45
45

PROPERTY FROM A PALM BEACH COLLECTION

T.H. Robsjohn-Gibbings
CONSOLE TABLE AND PIER MIRROR FROM THE CASA ENCANTADA, BEL AIR, CALIFORNIA
Estimate
40,00060,000
LOT SOLD. 50,000 USD
JUMP TO LOT
45

PROPERTY FROM A PALM BEACH COLLECTION

T.H. Robsjohn-Gibbings
CONSOLE TABLE AND PIER MIRROR FROM THE CASA ENCANTADA, BEL AIR, CALIFORNIA
Estimate
40,00060,000
LOT SOLD. 50,000 USD
JUMP TO LOT

Details & Cataloguing

Important Design

|
New York

T.H. Robsjohn-Gibbings
CONSOLE TABLE AND PIER MIRROR FROM THE CASA ENCANTADA, BEL AIR, CALIFORNIA
polychromed, gilt and carved limewood, mirrored glass, clear glass
console:  36 x 60 x 19 in. (91.4 x 152.4 x 48.2 cm)
mirror:  64 x 53 in. (162.5 x 134.6 cm)
when assembled: 100 3/4  x 60 1/4  x 19 1/8  in. (255.9 x 153 x 48.5 cm)
1937
executed by Peterson Studios, Santa Barbara
Read Condition Report Read Condition Report

Provenance

Mrs. J. O. Weber, Casa Encantada, Bel Air, California
Conrad Hilton, Casa Encantada, Bel Air, California
Sotheby's Parke Bernet Inc., New York, Neo-Classical Art Moderne Furniture, February 5, 1981, lot 57
Collection of John Delorean, New York
Sotheby's New York, November 7, 1992, lot 384
Acquired from the above by the present owner

Literature

Sam Watters, Houses of Los Angeles: 1920-1935, Vol. II, New York, 2007, p. 342 (for the present lot illustrated)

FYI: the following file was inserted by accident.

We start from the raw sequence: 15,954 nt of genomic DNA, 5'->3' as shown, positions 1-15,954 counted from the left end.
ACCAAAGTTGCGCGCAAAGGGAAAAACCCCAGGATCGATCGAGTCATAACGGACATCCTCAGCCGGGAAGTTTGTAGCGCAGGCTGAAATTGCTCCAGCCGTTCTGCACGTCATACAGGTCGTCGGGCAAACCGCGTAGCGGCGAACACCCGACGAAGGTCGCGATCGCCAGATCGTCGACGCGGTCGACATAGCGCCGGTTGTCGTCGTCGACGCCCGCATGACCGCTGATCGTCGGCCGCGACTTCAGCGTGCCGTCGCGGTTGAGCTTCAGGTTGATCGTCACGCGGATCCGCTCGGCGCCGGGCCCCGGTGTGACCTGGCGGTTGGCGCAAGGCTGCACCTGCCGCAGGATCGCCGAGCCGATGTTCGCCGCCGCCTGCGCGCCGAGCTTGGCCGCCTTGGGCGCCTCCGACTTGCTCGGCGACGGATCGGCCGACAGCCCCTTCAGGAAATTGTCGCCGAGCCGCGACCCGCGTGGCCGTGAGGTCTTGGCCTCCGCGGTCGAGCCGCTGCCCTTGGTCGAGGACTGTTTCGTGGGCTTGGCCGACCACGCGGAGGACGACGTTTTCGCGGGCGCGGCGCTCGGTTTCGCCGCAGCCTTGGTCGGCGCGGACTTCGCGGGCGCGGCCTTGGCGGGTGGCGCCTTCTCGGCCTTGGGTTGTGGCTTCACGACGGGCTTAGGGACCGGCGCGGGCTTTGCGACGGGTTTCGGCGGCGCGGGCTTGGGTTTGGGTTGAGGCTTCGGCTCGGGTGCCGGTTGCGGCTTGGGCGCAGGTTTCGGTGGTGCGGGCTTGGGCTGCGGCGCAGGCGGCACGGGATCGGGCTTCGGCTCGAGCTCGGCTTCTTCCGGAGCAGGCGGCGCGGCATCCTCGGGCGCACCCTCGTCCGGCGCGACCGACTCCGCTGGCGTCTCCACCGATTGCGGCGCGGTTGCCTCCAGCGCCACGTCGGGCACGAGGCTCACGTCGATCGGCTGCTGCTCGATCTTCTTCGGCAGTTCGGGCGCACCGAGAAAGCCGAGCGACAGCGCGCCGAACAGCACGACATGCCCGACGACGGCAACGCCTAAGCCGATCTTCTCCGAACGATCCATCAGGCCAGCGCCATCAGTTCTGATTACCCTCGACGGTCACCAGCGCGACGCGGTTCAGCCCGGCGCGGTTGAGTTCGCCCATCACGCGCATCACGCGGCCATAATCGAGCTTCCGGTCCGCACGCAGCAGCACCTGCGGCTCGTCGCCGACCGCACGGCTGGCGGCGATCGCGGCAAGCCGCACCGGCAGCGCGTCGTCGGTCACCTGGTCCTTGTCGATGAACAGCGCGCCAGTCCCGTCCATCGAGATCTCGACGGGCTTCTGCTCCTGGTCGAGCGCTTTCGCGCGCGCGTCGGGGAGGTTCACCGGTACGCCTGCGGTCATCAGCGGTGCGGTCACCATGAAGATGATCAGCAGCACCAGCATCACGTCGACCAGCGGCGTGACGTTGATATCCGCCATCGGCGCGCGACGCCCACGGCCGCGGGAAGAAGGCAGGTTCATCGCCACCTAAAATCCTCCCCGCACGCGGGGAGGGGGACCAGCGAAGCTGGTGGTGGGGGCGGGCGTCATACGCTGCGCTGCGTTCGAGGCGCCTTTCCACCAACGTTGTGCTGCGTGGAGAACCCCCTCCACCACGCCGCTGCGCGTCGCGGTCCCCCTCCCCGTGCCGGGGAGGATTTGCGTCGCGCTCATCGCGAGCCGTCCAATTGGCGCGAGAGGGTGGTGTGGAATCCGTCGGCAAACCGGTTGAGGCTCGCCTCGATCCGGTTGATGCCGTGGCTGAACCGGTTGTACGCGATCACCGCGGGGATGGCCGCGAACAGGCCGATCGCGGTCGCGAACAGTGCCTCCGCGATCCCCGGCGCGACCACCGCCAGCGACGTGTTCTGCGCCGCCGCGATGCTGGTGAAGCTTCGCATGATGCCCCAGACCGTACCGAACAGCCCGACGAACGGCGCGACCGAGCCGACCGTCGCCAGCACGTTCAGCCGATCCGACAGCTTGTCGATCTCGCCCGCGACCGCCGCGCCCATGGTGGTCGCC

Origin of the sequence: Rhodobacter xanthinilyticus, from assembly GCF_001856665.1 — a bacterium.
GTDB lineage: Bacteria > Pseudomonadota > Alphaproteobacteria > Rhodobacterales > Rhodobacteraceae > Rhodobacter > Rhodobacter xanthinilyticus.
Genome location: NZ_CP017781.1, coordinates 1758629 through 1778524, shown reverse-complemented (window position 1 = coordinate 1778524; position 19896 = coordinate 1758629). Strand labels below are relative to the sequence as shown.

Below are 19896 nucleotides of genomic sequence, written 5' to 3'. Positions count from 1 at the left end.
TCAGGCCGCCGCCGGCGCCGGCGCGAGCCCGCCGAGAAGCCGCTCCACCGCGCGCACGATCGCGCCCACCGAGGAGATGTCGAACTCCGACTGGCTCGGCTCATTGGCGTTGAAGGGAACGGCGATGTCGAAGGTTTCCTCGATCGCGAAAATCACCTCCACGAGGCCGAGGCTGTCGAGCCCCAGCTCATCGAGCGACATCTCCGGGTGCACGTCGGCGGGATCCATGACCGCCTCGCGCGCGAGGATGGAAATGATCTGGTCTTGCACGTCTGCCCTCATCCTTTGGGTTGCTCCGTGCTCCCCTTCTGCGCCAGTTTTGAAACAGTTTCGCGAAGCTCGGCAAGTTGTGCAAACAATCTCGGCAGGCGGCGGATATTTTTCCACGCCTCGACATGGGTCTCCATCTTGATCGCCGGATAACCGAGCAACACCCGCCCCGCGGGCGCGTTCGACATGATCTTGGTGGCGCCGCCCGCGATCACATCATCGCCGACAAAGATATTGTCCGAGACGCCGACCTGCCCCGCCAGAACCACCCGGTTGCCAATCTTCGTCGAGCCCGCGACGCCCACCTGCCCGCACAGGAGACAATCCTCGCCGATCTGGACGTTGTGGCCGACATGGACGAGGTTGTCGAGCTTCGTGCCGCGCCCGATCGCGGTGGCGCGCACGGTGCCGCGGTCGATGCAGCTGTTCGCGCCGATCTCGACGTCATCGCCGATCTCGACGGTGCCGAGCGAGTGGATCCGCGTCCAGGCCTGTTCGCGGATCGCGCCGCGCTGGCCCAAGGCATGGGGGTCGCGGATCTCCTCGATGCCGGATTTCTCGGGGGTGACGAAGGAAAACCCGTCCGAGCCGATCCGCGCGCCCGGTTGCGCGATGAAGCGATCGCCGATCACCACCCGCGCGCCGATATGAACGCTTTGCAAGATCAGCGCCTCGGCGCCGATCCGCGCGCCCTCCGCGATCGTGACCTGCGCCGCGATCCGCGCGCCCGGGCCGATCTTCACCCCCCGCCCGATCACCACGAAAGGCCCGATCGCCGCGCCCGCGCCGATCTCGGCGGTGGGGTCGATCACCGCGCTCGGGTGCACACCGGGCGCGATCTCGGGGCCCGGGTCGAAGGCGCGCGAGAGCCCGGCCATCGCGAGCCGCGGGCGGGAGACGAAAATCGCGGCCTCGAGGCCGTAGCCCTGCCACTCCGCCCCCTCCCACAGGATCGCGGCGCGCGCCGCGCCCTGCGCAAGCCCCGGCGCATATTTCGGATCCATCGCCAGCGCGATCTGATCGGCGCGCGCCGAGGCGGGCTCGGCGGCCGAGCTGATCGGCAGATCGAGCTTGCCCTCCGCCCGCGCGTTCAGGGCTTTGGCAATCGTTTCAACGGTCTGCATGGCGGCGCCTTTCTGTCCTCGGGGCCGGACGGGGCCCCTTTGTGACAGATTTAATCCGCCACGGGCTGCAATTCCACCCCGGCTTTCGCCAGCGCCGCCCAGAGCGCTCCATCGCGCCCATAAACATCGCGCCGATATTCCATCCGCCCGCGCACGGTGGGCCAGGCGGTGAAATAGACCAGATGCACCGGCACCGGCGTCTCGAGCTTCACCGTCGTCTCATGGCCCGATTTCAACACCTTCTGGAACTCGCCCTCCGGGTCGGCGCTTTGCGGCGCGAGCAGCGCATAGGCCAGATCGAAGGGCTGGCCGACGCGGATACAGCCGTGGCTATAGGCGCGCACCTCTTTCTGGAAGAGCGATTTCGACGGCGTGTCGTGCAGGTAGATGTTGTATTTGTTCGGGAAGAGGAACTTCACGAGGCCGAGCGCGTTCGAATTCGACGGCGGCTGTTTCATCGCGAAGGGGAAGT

Daniella Ohad Smith, “T. H. Robsjohn-Gibbings: Crafting a Modern Home for Postwar America,” Journal of Interior Design, no. 34, 2008, p. 43 (for the present lot illustrated)
Jennifer A. Watts, ed., Maynard L. Parker: Modern Photography and the American Dream, New Haven, 2012, p. 33 (for the present lot illustrated)

Catalogue Note


This console and its accompanying pier mirror, with columns terminating in exotic birds and resting upon a lotus leaf base, encapsulate the sense of neoclassical fantasy created by T. H. Robsjohn-Gibbings at Casa Encantada. The Bel Air home was created for Mrs. J. O. Weber between 1934 and 1938, and purchased intact by Conrad Hilton in 1952. Described as an eclectic combination of Georgian Revival style and Greco-Roman architecture, the manor’s interior was as carefully planned as its exterior. Robsjohn-Gibbings oversaw the décor and furnishings, successfully creating pieces that simultaneously evoked the art of ancient Greece, colonial American furniture, and aspects of Art Deco design. The work that he produced there epitomizes the style so often associated to his oeuvre, one that is dependent on no single historical moment or artistic movement. He rejected the aesthetic of the Machine Age and instead embraced an overall classicizing style. Earth tones and shades of cream were his palette of predilection, one he applied to the high-quality decorative designs that once furnished Casa Encantada. Robsjohn-Gibbings considered the two-hundred piece commission one his most important achievements, and the furniture he created for it has remained unique and timeless in the eyes of art and design collectors.

Important Design

|
New York